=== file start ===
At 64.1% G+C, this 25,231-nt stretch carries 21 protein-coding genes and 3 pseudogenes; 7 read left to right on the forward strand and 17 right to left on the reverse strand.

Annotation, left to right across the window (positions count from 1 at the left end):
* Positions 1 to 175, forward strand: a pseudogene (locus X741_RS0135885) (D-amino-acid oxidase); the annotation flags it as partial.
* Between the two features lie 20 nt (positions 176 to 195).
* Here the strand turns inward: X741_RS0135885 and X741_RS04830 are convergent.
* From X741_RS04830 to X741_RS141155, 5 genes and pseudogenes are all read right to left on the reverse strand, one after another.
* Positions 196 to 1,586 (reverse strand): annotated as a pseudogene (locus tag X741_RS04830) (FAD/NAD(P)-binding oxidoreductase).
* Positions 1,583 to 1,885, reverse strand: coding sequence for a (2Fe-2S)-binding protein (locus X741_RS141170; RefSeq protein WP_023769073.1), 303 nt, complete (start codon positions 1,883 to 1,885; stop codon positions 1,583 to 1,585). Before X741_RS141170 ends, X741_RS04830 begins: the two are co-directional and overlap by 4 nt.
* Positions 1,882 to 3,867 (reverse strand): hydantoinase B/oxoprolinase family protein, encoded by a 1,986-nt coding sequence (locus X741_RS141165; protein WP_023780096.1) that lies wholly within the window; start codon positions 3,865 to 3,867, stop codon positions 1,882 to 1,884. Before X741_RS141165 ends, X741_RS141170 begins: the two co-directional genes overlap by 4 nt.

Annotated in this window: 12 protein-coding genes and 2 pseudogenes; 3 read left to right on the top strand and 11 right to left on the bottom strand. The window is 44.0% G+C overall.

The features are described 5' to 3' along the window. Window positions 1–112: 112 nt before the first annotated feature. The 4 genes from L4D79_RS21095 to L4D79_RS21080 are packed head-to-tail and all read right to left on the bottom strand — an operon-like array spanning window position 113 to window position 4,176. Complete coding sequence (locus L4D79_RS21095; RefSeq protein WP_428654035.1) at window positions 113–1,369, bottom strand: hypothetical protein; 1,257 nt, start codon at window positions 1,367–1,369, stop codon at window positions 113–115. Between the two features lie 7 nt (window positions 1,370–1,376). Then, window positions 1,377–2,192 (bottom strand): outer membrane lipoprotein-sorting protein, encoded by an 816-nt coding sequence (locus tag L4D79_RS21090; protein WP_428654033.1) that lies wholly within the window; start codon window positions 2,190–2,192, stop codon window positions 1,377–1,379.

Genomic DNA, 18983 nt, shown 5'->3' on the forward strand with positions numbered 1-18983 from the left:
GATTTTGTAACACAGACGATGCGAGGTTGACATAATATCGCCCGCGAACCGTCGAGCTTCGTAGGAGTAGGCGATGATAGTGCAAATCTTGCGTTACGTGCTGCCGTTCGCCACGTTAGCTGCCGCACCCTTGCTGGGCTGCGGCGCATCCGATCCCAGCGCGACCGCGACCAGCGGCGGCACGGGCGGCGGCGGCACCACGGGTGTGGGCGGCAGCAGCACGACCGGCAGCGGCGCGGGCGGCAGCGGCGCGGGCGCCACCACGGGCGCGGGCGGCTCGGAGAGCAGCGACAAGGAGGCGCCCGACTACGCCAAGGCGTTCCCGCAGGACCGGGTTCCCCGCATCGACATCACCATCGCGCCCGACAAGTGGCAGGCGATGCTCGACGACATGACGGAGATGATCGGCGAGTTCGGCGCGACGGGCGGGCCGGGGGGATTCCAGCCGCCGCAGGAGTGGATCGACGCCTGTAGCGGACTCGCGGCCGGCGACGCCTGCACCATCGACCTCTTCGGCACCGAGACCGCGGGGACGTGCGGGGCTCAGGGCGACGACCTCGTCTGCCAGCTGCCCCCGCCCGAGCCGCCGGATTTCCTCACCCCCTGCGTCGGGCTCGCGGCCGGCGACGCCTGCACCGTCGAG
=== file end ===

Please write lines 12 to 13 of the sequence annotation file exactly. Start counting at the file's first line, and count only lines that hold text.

Genomic DNA, 18983 nt, shown 5'->3' on the forward strand with positions numbered 1-18983 from the left:
GATTTTGTAACACAGACGATGCGAGGTTGACATAATATCGCCCGCGAACCGTCGAGCTTCGTAGGAGTAGGCGATGATAGTGCAAATCTTGCGTTACGTGCTGCCGTTCGCCACGTTAGCTGCCGCACCCTTGCTGGGCTGCGGCGCATCCGATCCCAGCGCGACCGCGACCAGCGGCGGCACGGGCGGCGGCGGCACCACGGGTGTGGGCGGCAGCAGCACGACCGGCAGCGGCGCGGGCGGCAGCGGCGCGGGCGCCACCACGGGCGCGGGCGGCTCGGAGAGCAGCGACAAGGAGGCGCCCGACTACGCCAAGGCGTTCCCGCAGGACCGGGTTCCCCGCATCGACATCACCATCGCGCCCGACAAGTGGCAGGCGATGCTCGACGACATGACGGAGATGATCGGCGAGTTCGGCGCGACGGGCGGGCCGGGGGGATTCCAGCCGCCGCAGGAGTGGATCGACGCCTGTAGCGGACTCGCGGCCGGCGACGCCTGCACCATCGACCTCTTCGGCACCGAGACCGCGGGGACGTGCGGGGCTCAGGGCGACGACCTCGTCTGCCAGCTGCCCCCGCCCGAGCCGCCGGATTTCCTCACCCCCTGCGTCGGGCTCGCGGCCGGCGACGCCTGCACCGTCGAG